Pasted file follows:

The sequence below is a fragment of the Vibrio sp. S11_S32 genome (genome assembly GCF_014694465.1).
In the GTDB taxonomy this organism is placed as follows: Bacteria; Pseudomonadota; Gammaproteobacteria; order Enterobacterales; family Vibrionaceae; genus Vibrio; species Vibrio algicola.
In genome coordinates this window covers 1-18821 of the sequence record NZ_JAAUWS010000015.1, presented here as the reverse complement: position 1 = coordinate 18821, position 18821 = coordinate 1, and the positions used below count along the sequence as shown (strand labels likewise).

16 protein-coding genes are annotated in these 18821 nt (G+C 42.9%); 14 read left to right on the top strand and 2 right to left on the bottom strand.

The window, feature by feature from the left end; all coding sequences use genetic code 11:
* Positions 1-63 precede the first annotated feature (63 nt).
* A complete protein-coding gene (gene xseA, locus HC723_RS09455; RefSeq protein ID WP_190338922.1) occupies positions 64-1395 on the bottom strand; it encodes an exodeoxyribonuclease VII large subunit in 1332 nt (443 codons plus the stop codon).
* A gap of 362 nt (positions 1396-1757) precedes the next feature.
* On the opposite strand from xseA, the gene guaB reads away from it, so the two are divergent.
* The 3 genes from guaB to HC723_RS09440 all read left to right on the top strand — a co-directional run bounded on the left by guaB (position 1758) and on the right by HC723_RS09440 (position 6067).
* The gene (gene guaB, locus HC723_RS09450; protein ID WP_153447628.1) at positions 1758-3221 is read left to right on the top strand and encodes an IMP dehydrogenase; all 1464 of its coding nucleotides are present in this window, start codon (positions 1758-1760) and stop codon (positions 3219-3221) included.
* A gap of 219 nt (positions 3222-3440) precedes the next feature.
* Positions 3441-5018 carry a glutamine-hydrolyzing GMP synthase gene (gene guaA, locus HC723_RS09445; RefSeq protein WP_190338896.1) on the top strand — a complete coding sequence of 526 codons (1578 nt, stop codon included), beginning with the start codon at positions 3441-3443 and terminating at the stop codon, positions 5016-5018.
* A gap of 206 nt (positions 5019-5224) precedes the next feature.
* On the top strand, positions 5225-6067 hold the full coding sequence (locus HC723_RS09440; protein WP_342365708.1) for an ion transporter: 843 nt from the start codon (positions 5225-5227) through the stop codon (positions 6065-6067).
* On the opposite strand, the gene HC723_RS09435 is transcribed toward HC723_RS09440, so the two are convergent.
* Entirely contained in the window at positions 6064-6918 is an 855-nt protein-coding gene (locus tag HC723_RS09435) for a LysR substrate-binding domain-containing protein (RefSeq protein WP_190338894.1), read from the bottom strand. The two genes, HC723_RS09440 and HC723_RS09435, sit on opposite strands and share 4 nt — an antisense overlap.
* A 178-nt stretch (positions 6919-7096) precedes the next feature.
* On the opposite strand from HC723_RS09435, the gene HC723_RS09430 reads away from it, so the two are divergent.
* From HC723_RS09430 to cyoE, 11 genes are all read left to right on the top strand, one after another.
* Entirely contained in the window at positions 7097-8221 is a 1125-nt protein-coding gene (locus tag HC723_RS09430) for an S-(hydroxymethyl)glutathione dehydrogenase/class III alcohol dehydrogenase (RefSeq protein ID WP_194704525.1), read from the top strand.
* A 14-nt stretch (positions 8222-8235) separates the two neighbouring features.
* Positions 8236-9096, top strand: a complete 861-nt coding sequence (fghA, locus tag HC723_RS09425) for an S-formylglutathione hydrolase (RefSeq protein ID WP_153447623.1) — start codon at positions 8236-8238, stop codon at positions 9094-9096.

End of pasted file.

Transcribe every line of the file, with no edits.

The sequence below is a fragment of the Vibrio sp. S11_S32 genome (genome assembly GCF_014694465.1).
In the GTDB taxonomy this organism is placed as follows: Bacteria; Pseudomonadota; Gammaproteobacteria; order Enterobacterales; family Vibrionaceae; genus Vibrio; species Vibrio algicola.
In genome coordinates this window covers 1-18821 of the sequence record NZ_JAAUWS010000015.1, presented here as the reverse complement: position 1 = coordinate 18821, position 18821 = coordinate 1, and the positions used below count along the sequence as shown (strand labels likewise).

16 protein-coding genes are annotated in these 18821 nt (G+C 42.9%); 14 read left to right on the top strand and 2 right to left on the bottom strand.

The window, feature by feature from the left end; all coding sequences use genetic code 11:
* Positions 1-63 precede the first annotated feature (63 nt).
* A complete protein-coding gene (gene xseA, locus HC723_RS09455; RefSeq protein ID WP_190338922.1) occupies positions 64-1395 on the bottom strand; it encodes an exodeoxyribonuclease VII large subunit in 1332 nt (443 codons plus the stop codon).
* A gap of 362 nt (positions 1396-1757) precedes the next feature.
* On the opposite strand from xseA, the gene guaB reads away from it, so the two are divergent.
* The 3 genes from guaB to HC723_RS09440 all read left to right on the top strand — a co-directional run bounded on the left by guaB (position 1758) and on the right by HC723_RS09440 (position 6067).
* The gene (gene guaB, locus HC723_RS09450; protein ID WP_153447628.1) at positions 1758-3221 is read left to right on the top strand and encodes an IMP dehydrogenase; all 1464 of its coding nucleotides are present in this window, start codon (positions 1758-1760) and stop codon (positions 3219-3221) included.
* A gap of 219 nt (positions 3222-3440) precedes the next feature.
* Positions 3441-5018 carry a glutamine-hydrolyzing GMP synthase gene (gene guaA, locus HC723_RS09445; RefSeq protein WP_190338896.1) on the top strand — a complete coding sequence of 526 codons (1578 nt, stop codon included), beginning with the start codon at positions 3441-3443 and terminating at the stop codon, positions 5016-5018.
* A gap of 206 nt (positions 5019-5224) precedes the next feature.
* On the top strand, positions 5225-6067 hold the full coding sequence (locus HC723_RS09440; protein WP_342365708.1) for an ion transporter: 843 nt from the start codon (positions 5225-5227) through the stop codon (positions 6065-6067).
* On the opposite strand, the gene HC723_RS09435 is transcribed toward HC723_RS09440, so the two are convergent.
* Entirely contained in the window at positions 6064-6918 is an 855-nt protein-coding gene (locus tag HC723_RS09435) for a LysR substrate-binding domain-containing protein (RefSeq protein WP_190338894.1), read from the bottom strand. The two genes, HC723_RS09440 and HC723_RS09435, sit on opposite strands and share 4 nt — an antisense overlap.
* A 178-nt stretch (positions 6919-7096) precedes the next feature.
* On the opposite strand from HC723_RS09435, the gene HC723_RS09430 reads away from it, so the two are divergent.
* From HC723_RS09430 to cyoE, 11 genes are all read left to right on the top strand, one after another.
* Entirely contained in the window at positions 7097-8221 is a 1125-nt protein-coding gene (locus tag HC723_RS09430) for an S-(hydroxymethyl)glutathione dehydrogenase/class III alcohol dehydrogenase (RefSeq protein ID WP_194704525.1), read from the top strand.
* A 14-nt stretch (positions 8222-8235) separates the two neighbouring features.
* Positions 8236-9096, top strand: a complete 861-nt coding sequence (fghA, locus tag HC723_RS09425) for an S-formylglutathione hydrolase (RefSeq protein ID WP_153447623.1) — start codon at positions 8236-8238, stop codon at positions 9094-9096.